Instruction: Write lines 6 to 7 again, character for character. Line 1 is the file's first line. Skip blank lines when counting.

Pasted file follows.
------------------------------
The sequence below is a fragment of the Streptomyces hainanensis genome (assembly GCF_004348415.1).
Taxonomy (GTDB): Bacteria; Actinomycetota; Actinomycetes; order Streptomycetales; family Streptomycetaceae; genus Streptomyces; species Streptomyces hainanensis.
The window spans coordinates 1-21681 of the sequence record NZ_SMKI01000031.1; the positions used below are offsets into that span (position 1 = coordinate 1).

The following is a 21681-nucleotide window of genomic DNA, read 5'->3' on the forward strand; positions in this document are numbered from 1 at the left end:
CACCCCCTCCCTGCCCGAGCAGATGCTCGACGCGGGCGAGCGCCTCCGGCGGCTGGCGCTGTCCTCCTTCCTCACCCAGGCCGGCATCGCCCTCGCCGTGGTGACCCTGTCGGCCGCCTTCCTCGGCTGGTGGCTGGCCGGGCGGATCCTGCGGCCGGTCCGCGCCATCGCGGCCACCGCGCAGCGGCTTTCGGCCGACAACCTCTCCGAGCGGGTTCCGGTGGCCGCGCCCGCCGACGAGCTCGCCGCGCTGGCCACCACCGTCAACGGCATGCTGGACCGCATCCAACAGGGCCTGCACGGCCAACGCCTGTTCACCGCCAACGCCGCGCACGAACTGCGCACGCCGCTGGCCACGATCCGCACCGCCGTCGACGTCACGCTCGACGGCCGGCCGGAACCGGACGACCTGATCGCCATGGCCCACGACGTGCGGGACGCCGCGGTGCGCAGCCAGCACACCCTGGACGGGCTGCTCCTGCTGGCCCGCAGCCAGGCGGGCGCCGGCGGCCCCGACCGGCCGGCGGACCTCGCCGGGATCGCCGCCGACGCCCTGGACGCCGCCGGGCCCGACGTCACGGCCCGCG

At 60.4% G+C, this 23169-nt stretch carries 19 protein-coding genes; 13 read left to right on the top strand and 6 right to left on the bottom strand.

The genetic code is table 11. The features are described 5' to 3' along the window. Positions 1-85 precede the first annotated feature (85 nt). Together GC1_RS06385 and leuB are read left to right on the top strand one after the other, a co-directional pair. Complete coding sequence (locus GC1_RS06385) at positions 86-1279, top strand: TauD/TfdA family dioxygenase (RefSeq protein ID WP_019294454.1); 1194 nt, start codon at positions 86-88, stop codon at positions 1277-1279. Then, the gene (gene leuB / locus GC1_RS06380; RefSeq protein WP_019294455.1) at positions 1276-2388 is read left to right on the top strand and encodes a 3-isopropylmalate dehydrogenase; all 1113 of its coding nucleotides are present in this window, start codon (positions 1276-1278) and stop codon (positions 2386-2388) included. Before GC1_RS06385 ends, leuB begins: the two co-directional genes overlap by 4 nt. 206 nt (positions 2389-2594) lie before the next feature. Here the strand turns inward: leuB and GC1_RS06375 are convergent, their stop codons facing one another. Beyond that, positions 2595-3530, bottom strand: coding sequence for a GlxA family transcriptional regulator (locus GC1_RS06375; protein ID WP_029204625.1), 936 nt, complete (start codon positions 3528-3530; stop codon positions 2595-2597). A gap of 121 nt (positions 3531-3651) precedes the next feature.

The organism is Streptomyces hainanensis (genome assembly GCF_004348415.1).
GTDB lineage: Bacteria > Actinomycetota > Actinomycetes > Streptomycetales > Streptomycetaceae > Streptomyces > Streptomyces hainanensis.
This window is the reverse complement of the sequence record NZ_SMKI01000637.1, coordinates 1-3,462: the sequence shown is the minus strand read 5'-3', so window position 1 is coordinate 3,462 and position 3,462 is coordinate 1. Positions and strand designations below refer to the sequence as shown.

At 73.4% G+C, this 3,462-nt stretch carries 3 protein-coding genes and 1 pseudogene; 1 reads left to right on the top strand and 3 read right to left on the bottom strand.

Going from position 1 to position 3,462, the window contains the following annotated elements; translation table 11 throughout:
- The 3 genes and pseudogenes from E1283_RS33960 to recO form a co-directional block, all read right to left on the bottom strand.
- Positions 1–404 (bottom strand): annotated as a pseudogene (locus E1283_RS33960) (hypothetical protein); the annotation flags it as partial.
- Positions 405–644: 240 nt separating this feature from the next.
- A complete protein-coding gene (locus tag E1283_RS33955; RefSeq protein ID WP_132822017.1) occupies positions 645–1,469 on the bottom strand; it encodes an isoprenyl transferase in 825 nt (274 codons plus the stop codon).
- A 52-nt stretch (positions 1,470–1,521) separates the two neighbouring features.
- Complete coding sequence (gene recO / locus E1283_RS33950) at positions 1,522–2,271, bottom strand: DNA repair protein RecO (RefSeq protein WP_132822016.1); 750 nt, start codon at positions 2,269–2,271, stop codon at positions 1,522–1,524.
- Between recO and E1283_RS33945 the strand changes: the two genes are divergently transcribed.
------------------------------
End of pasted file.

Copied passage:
At 60.4% G+C, this 23169-nt stretch carries 19 protein-coding genes; 13 read left to right on the top strand and 6 right to left on the bottom strand.

The genetic code is table 11. The features are described 5' to 3' along the window. Positions 1-85 precede the first annotated feature (85 nt). Together GC1_RS06385 and leuB are read left to right on the top strand one after the other, a co-directional pair. Complete coding sequence (locus GC1_RS06385) at positions 86-1279, top strand: TauD/TfdA family dioxygenase (RefSeq protein ID WP_019294454.1); 1194 nt, start codon at positions 86-88, stop codon at positions 1277-1279. Then, the gene (gene leuB / locus GC1_RS06380; RefSeq protein WP_019294455.1) at positions 1276-2388 is read left to right on the top strand and encodes a 3-isopropylmalate dehydrogenase; all 1113 of its coding nucleotides are present in this window, start codon (positions 1276-1278) and stop codon (positions 2386-2388) included. Before GC1_RS06385 ends, leuB begins: the two co-directional genes overlap by 4 nt. 206 nt (positions 2389-2594) lie before the next feature. Here the strand turns inward: leuB and GC1_RS06375 are convergent, their stop codons facing one another. Beyond that, positions 2595-3530, bottom strand: coding sequence for a GlxA family transcriptional regulator (locus GC1_RS06375; protein ID WP_029204625.1), 936 nt, complete (start codon positions 3528-3530; stop codon positions 2595-2597). A gap of 121 nt (positions 3531-3651) precedes the next feature.